A primer on key groups that keep Mardi Gras rolling
The krewes of Galveston have been masters of the island’s Mardi Gras festivities from the very beginning.
The pre-Lenten celebration became a major event in Galveston in 1871 when the original krewes, “The Knights of Momus” and “The Knights of Myth,” first paraded aboard horse-drawn wagons festooned in extravagant costumes.
The term “krewe” originated not long before those Galvestonians began their first festive roll through island streets. The Mistick Krewe of Comus of New Orleans is widely credited with originating the mock-antiquated spelling of “crew” to refer to a group that organizes Mardi Gras parades and other festivities.
Galveston Mardi Gras celebrations died out during World War II, but the event and the tradition of krewes were resurrected in 1985 by island-born oilman, developer and preservationist George Mitchell.
Mardi Gras Galveston now brings more than 250,000 people to the island each year and is known as the third-largest Mardi Gras celebration in the nation, according to event organizers.
The krewes are still at the heart of the 10-day festival, which this year is from Feb. 6 through Feb. 17, and lead the entertainment, social events and passion for frivolity that make Mardi Gras memorable. Each major krewe hosts a parade with elaborate floats and custom-made beads. And they throw parties to get ready for their parties. The groups can be at times glamorous and full of mock grandiosity, but are always known for their love of a good time.
Here are just a few of the major Mardi Gras krewes:
The Knights of Momus
The island’s only all-male krewe is also its oldest. Founded in 1871, the krewe was the first group re-formed when Mitchell revived Mardi Gras in 1985. With more than 600 members, Momus is known for crowning King Frivolous and a Queen each year, as well as forming a court of young women duchesses at its annual Coronation Ball at The Grand 1894 Opera House.
The Momus parade is traditionally the Saturday before Fat Tuesday. This year, the krewe is celebrating the theme “A Salute to Old Shanghai,” with floats constructed by New Orleans craftspeople and decorated with pandas and Asian architecture.
Joe Tramonte, a member of the Momus executive board, said krewes select their king to honor a member who has contributed significantly over the years.
“Being King Frivolous was one of the most fun nights I can remember,” Tramonte said. “It’s good to be king.”
Mystic Krewe of Aquarius
The island’s second oldest krewe, founded in 1985 with the rebirth of Mardi Gras, is known for beginnings and endings. This krewe traditionally throws the Saturday afternoon kickoff parade, the largest parade in the 10-day Mardi Gras season. Aquarius also sponsors the Fat Tuesday evening parade through the historic Strand District in the island’s downtown. The parade gets support from other krewes and marching bands as revelers say goodbye to the festivities. This year, the krewe will have the theme “Mystic Krewe of Aquarius Celebrates 30 Years — Let the Party Continue.” The group, like most major krewes, hosts parties and fundraisers for members year-round.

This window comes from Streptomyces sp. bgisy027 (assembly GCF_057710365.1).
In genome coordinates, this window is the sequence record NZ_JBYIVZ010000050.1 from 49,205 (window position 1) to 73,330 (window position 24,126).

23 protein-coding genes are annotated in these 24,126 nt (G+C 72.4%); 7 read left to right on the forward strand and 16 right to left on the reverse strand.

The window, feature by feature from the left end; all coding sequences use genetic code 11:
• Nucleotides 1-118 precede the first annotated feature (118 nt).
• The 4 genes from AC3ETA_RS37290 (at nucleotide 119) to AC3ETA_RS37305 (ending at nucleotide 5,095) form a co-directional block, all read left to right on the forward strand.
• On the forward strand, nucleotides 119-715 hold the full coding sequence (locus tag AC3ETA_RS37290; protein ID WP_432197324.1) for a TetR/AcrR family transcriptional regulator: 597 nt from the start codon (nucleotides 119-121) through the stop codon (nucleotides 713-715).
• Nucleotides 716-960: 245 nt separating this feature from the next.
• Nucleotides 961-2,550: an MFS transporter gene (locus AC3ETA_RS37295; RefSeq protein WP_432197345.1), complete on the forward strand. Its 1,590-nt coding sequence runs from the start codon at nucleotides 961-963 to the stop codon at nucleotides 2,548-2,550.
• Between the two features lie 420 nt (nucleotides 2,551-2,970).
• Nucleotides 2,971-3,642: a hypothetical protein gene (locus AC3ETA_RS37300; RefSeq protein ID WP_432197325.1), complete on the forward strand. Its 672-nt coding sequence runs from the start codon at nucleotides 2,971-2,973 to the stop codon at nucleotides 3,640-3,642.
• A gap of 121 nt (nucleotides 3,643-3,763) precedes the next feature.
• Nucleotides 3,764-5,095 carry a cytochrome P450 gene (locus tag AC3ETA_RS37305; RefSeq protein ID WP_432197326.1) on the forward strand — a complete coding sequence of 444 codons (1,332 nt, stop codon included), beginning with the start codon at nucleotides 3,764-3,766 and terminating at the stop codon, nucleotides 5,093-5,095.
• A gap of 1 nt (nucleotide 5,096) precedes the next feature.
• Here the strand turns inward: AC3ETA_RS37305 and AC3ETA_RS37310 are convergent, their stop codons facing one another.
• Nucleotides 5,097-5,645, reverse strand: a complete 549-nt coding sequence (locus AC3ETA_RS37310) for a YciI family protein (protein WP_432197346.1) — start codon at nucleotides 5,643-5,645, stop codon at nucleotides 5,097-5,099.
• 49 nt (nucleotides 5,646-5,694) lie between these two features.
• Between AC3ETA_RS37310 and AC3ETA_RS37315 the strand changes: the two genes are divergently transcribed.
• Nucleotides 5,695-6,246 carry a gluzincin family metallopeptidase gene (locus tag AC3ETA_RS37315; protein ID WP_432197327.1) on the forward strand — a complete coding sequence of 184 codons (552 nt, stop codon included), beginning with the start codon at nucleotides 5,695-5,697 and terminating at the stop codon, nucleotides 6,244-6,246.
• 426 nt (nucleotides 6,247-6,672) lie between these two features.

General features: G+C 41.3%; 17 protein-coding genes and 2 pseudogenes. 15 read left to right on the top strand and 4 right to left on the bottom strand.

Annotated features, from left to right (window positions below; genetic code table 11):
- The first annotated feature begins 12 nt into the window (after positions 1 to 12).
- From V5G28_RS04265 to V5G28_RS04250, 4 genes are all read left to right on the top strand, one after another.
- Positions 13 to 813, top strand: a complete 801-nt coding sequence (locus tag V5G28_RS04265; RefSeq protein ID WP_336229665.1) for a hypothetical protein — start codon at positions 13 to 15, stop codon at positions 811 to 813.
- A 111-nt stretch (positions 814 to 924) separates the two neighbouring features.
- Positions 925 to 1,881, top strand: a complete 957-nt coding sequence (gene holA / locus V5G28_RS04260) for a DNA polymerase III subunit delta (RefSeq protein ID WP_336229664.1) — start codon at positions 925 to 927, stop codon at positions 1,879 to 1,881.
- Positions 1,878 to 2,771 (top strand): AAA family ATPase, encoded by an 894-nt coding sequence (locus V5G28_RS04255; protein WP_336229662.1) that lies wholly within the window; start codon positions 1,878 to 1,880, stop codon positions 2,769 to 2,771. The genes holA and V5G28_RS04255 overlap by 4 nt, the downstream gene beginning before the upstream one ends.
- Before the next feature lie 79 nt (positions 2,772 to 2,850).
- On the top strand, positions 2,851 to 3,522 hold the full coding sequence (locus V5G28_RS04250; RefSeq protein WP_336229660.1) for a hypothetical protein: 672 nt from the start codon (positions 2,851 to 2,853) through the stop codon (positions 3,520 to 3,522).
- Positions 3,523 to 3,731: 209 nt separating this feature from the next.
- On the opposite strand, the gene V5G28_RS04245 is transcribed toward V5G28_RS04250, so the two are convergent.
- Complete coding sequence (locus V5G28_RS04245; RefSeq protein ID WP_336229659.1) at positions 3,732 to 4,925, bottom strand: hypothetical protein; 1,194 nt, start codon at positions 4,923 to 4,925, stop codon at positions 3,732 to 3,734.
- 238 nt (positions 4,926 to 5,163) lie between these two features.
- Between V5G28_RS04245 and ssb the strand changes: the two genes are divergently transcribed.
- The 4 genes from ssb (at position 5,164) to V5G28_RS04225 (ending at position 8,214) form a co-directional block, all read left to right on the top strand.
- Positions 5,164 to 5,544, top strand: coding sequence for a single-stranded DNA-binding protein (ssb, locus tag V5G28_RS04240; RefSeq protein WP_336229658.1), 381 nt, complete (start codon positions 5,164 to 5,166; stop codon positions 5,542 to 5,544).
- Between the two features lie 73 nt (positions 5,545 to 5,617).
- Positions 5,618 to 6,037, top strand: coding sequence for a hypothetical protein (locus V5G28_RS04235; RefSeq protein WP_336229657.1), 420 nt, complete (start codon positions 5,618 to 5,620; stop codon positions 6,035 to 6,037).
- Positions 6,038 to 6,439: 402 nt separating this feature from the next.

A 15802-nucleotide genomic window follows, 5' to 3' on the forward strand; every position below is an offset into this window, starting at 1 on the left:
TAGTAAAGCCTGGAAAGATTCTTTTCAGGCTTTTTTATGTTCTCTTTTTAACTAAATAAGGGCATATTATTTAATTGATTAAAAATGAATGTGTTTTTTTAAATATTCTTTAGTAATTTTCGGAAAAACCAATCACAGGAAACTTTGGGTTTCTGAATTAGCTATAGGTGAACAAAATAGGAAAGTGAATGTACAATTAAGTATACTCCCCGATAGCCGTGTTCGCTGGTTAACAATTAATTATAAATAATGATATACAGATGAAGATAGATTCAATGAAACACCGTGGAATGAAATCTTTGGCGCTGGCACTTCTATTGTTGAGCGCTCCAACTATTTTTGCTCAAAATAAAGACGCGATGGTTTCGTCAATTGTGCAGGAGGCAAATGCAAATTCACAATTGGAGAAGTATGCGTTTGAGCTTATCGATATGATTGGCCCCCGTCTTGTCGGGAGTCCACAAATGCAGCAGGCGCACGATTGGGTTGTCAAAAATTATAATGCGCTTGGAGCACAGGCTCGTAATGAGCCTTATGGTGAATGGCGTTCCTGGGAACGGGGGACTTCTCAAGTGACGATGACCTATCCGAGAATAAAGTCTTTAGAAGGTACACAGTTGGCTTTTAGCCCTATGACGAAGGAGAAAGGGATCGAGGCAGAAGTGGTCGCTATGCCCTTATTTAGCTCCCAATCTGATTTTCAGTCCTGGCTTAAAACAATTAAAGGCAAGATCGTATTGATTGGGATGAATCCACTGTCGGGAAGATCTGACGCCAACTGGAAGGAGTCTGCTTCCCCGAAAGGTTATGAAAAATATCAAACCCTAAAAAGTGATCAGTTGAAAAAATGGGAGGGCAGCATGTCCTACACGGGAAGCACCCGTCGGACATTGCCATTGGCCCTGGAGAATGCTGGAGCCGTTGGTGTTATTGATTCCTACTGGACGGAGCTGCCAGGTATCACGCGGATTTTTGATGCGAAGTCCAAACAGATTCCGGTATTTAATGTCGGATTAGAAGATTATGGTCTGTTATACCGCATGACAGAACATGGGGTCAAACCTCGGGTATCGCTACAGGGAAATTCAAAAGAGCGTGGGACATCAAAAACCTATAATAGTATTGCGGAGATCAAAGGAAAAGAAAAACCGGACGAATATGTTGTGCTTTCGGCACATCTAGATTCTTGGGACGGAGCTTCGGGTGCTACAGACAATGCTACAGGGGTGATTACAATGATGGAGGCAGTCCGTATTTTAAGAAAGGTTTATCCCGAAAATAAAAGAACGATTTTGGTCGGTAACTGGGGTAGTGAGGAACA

Krewe of Gambrinus
Gambrinus is known as “The Krewe of Brew.” Formed in 1989 by Larry Del Papa, of Del Papa Distributing Co., and sponsored by Budweiser, this krewe is named after the patron saint of brewing — Gambrinus.
With about 300 members from all across Texas, this krewe handles the evening parade during the first Saturday of Mardi Gras. Last year, Gambrinus members tossed more than 700,000 beads in the parade, including special handcrafted medallions that all the major krewes have in honor of that year’s particular theme, krewe captain George Black said.
Black has worked in the krewe since the early days of Galveston Mardi Gras. He has witnessed the krewe and the event grow over the years.
“I was at the first Mardi Gras when it was brought back in the ’80s,” Black said. “And I think the krewes like Gambrinus are a big part of what everyone remembers when they come every year and why it’s grown. We bring people down here for our parades, for our den party, for our events. We bring people who love to have a good time.”
Other popular krewes
• Krewe Babalu: Founded in 1995, this krewe has floats in the major parades and calls itself “the every man’s Mardi Gras krewe” with affordable membership rates and year-round events.
• Krewe d’Esprit Rosaire: The only black Catholic krewe on the island, is now run by Galveston’s Holy Family Parish.
• Le Krewe Du Lac: The official Krewe of Kemah.
• Krewe of Maximilian: Established in 1986, this krewe is 500-members strong. The krewe’s namesake is Maximilian, the French emperor of Mexico in 1864.
• The Krewe of Thalasar: Founded in 1986 by a group of former Texas A&M University students, this krewe centers around a celebration of the Aggies’ involvement in Mardi Gras.
• Z Krewe: Founded in 1994, any Z Krewe member can be chosen as king or queen. The krewe’s parade includes horse- and mule-drawn carriages making their way through the Mardi Gras entertainment district.
• Krewe of Who?: Established in 1991, this krewe has an annual costume ball during Mardi Gras.
• Krewe of Saints: The island’s newest krewe, Krewe of Saints, was founded by 16 people in 2012 to promote charitable activities and Mardi Gras traditions